Impact Publications : MiceBTN_62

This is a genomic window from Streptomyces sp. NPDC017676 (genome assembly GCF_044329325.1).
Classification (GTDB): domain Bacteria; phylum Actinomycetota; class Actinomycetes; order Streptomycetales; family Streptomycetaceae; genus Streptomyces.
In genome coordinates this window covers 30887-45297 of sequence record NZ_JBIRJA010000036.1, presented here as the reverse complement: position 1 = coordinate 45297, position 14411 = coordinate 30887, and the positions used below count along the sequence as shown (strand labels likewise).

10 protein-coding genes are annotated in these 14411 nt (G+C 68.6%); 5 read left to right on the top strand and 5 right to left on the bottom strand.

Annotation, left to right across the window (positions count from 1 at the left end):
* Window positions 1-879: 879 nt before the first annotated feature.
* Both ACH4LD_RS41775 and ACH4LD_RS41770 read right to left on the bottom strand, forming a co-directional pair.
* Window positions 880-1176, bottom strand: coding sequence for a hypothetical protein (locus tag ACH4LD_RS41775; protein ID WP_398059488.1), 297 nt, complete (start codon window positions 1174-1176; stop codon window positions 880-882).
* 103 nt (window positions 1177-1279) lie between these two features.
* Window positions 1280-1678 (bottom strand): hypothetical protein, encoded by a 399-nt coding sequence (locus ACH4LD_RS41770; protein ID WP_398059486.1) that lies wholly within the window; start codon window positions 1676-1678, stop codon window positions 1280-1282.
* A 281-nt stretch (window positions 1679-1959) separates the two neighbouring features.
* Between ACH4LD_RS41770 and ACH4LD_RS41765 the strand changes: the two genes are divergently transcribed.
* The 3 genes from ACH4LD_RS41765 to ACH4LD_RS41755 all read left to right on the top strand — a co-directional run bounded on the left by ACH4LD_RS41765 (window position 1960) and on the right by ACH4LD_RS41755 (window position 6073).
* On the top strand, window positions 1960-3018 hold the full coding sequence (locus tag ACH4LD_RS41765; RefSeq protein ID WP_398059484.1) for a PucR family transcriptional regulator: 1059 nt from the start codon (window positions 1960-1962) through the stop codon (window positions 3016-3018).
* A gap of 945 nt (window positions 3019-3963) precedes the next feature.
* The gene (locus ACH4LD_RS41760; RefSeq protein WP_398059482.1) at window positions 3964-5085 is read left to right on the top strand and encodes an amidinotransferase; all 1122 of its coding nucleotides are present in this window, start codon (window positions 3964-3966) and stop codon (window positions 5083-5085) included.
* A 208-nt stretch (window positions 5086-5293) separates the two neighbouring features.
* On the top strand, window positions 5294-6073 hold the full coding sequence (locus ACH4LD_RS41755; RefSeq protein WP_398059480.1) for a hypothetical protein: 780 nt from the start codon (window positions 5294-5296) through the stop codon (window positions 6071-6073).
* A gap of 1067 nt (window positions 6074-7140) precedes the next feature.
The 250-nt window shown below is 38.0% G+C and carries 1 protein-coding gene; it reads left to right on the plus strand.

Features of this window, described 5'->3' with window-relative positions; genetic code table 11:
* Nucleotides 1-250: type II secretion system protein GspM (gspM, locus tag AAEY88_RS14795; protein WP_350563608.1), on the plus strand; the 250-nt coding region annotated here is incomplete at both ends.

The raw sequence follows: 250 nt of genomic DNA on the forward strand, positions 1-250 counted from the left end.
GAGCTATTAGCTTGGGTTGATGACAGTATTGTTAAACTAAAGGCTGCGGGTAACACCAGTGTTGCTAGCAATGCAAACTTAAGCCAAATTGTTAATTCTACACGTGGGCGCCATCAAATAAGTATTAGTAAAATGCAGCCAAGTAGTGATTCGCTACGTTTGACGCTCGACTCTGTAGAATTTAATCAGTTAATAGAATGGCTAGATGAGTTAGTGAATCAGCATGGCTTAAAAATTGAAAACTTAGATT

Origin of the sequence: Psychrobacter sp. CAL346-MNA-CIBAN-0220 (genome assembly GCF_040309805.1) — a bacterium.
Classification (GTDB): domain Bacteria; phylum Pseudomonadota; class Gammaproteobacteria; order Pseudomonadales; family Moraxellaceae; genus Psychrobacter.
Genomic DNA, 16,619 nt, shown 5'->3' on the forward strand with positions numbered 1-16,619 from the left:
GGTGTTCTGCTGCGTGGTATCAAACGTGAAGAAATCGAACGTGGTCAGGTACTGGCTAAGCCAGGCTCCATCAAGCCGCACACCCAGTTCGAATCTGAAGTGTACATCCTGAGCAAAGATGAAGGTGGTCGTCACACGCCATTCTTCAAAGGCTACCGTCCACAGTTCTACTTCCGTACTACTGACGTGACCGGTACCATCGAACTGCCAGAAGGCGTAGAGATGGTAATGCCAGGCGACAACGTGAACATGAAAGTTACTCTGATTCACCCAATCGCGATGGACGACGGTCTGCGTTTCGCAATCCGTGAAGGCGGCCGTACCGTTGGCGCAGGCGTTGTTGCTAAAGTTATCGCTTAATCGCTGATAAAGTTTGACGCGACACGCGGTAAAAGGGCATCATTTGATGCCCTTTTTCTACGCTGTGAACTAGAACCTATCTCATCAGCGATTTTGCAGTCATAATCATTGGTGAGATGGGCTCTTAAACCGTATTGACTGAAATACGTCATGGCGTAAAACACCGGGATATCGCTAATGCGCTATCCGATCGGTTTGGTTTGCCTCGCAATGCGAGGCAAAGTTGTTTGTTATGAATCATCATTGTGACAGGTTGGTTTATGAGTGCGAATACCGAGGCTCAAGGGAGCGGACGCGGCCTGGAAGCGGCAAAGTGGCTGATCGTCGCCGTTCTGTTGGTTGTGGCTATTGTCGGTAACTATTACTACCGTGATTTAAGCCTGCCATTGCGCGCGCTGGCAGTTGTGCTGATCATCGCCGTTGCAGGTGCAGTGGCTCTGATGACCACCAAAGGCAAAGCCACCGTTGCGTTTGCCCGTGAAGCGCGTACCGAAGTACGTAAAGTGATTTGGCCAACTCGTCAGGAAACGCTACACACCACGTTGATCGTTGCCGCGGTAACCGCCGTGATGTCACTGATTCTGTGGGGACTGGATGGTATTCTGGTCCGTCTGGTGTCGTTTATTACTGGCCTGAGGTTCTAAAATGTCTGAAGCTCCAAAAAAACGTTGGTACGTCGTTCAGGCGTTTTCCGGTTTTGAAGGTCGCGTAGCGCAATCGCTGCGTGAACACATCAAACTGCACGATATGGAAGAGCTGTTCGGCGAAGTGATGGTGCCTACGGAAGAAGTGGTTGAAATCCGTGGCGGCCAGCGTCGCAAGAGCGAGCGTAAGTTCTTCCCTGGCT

MICEBTN - FEBRUARY 2016 • Page 59 For more articles and complimentary eBooks by Robyn Henderson, visit www. networkingtowin. com.au Both travel budgets and policies can benefit from road warrior input – and it’s good for business (and morale) could a brainstorming ses- sion with your road warriors and business travellers help you reduce travel costs? asks robyn henderson. Rather than tell staff what management has decided the travel policy will be, would your people help your formulate a ‘better plan’ if you involved them? After all, the business traveller is the backbone of both the hotel and airline industry. Most road warriors work in a busi- ness development capacity, with a main focus on maintaining the client base and expanding it. They already have targets and KPIs, so why not give them a travel cost reduction target? And to really appeal to your high achievers, don’t make it compulsory. High achievers love a challenge - and their energy and results will automatically encourage the medium and low achiev- ers. Trust your staff. The road warrior’s monthly travel requirements can be exhausting, tiring, exciting, disappointing and overwhelming at times. So, if they have to travel why not incentivise them to find easier, more affordable ways to travel for the organisation? What Will that looK liKe? 1. request a time slot on the next sale team agenda and create a draft travel policy and procedure. Your intention is to ensure that you outline the current spending limits on accommoda- tion, meals, transport and airfare costs per city for the overall group. Also show what the travel costs have been (for the past two years if possi- ble). If you exhibited at a trade show or industry event, discuss the travel costs involved and the percentage travel plays in the overall costs of wages, trade show costs and so on. Smart organisations involve their staff in financial decisions because it’s a quick way to get buy-in and commitment. 2. at the meeting, ask your staff for help. As markets tighten, every dollar counts and this pilot plan will either live or die in the first six months, so why not make it a quarterly challenge, so you will have three potential ‘monthly winners’ to name at quarterly meetings? hoW MiGht it WorK? a. Each staff member is invited to submit their proposed travel itinerary for the next two months and an approximate budget based on current travel policy. b. The staff are then asked to look for ways of saving money on their travel costs.... such as: i. Flying to a city on a Sunday night includes an extra night’s accommodation, but could be cheaper than a peak Mon- day morning ticket. ii. Returning on a late Thursday night flight, rather than the more expensive Friday afternoon/evening flight might require shuffling their schedules a little, but clients are often happy to accommo- date slight changes for interstate service providers. iii. Staff might source hotels that include breakfast as part of the accom- modation rate. iv. They might share taxis to and from the airports. v. Booking a 1 or 2-bedroom apartment rather than hotel rooms (or vice versa) might save considerable dollars. Basically, for every dollar staff save on their travel expenses, under this scheme are given a credit of $0.50 cents. So if they save the company $1,000, they have a credit of $500. I think it’s good business to reward those who make the savings, rather than taking the ideas and then making the reduced travel options compulsory. 3. so, the million-dollar question: Why would they bother? Obviously there are multiple options to trigger the incentives – and the key is you give the ‘winner’ their choice of spending their $500+ saving on: i. A travel credit that they can use at holiday time to purchase a holiday trip or ii. Purchasing partner travel credits to be used on weekends or extending a business trip over a weekend or iii. Gifting the credit to a family mem- ber or other staff member or iv. Converting the travel credit to cash (this would be taxable income and other ideas might also have tax implications, so ask your accountant). So before the traveller sets off, they have a simple form showing initial travel plans and costs, based on previous trips and your company’s spending limits. At the end of each month, they complete and submit a comparison with actual costs, money saved and where, actual receipts and so on. Some companies might decide to reward more than one staff member – or even reward every staff member. Motivation comes in many forms for road warriors and business travellers – but one thing is certain: if you involve them in the process, they are more likely to commit and give it a go.